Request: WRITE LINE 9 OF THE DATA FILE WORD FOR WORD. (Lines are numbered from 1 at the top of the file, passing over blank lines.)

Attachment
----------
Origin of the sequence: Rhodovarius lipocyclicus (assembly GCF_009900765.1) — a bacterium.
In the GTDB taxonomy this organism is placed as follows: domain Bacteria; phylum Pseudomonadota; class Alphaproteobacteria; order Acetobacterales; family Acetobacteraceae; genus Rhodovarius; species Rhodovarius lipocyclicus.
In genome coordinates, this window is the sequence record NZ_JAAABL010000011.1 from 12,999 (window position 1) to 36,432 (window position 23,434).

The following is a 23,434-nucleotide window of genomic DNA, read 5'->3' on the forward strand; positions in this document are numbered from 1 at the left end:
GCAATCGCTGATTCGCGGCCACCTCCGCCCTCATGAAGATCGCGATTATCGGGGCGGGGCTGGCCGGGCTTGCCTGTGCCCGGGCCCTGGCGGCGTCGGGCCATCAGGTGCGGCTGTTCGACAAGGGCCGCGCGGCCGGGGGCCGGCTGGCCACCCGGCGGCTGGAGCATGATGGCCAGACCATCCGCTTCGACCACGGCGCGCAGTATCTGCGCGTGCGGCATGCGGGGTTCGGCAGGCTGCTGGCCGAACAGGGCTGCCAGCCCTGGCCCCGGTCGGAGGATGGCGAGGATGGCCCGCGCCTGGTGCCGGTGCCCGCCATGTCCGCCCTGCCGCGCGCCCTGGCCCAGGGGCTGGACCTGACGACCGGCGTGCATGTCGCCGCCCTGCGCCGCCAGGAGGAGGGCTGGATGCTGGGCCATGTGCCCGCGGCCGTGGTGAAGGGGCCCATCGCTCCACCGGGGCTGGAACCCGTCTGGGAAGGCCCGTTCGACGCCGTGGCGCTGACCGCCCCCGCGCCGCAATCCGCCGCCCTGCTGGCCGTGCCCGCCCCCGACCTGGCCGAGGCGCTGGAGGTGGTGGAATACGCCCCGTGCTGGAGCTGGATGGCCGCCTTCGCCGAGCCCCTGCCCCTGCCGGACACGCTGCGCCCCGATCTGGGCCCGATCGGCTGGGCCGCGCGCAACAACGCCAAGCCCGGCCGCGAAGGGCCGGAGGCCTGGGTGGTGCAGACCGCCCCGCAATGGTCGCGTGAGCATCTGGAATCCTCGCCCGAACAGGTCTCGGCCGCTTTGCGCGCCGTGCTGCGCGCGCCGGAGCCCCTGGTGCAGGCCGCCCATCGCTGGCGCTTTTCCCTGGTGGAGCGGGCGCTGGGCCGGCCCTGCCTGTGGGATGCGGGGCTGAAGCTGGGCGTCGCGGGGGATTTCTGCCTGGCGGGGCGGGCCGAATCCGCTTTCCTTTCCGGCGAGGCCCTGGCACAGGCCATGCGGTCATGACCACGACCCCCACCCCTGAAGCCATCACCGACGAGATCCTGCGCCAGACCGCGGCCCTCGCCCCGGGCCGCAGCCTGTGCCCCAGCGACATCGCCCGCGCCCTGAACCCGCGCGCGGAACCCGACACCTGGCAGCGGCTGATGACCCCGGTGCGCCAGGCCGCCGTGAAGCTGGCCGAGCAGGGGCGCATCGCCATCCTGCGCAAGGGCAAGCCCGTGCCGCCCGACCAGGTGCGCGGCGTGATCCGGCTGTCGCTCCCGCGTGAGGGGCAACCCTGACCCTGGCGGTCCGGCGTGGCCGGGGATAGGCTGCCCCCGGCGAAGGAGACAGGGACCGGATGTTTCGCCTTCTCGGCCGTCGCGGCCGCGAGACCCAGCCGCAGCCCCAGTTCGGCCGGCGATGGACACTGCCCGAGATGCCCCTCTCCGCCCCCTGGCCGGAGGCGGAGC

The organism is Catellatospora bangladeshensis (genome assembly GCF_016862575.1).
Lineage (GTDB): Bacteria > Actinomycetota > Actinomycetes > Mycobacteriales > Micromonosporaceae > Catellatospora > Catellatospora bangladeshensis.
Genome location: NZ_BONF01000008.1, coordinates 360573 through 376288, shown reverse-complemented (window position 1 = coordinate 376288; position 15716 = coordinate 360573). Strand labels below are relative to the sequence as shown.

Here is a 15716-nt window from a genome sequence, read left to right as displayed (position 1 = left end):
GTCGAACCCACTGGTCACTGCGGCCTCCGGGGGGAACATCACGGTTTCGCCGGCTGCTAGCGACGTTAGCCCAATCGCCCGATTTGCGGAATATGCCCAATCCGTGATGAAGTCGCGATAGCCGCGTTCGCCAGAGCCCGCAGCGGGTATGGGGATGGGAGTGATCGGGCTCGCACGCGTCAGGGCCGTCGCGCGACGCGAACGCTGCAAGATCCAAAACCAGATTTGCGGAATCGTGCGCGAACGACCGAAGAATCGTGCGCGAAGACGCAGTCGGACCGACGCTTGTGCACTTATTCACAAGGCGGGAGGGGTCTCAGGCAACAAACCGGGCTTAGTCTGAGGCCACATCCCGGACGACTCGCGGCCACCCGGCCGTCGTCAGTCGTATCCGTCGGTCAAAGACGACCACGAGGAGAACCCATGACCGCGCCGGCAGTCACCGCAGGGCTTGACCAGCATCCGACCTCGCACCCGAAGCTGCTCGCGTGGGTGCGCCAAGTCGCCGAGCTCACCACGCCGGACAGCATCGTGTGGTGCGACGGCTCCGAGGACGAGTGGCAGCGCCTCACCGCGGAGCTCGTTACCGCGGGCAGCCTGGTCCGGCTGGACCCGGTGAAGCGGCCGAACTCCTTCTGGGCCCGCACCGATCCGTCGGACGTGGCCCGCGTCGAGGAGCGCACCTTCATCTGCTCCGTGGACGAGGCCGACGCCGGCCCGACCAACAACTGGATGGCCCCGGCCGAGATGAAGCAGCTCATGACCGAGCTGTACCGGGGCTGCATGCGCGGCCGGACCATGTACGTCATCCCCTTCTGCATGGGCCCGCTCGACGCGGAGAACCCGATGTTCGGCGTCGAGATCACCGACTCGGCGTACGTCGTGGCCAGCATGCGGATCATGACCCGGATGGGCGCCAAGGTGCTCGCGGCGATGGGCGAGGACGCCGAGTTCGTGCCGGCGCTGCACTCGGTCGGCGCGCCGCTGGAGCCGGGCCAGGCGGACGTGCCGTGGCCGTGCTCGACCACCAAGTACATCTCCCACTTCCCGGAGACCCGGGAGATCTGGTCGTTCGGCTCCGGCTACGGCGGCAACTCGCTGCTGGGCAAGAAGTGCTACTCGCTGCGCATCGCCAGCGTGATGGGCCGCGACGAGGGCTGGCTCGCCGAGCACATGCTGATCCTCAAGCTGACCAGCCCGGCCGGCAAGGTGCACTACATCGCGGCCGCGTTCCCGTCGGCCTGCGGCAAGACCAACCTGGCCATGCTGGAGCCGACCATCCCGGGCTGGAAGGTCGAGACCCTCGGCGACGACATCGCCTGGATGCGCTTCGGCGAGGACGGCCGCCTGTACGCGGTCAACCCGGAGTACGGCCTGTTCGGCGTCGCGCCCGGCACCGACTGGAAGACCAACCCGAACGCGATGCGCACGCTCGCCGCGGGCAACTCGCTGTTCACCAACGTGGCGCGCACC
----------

Here is a 15716-nt window from a genome sequence, read left to right as displayed (position 1 = left end):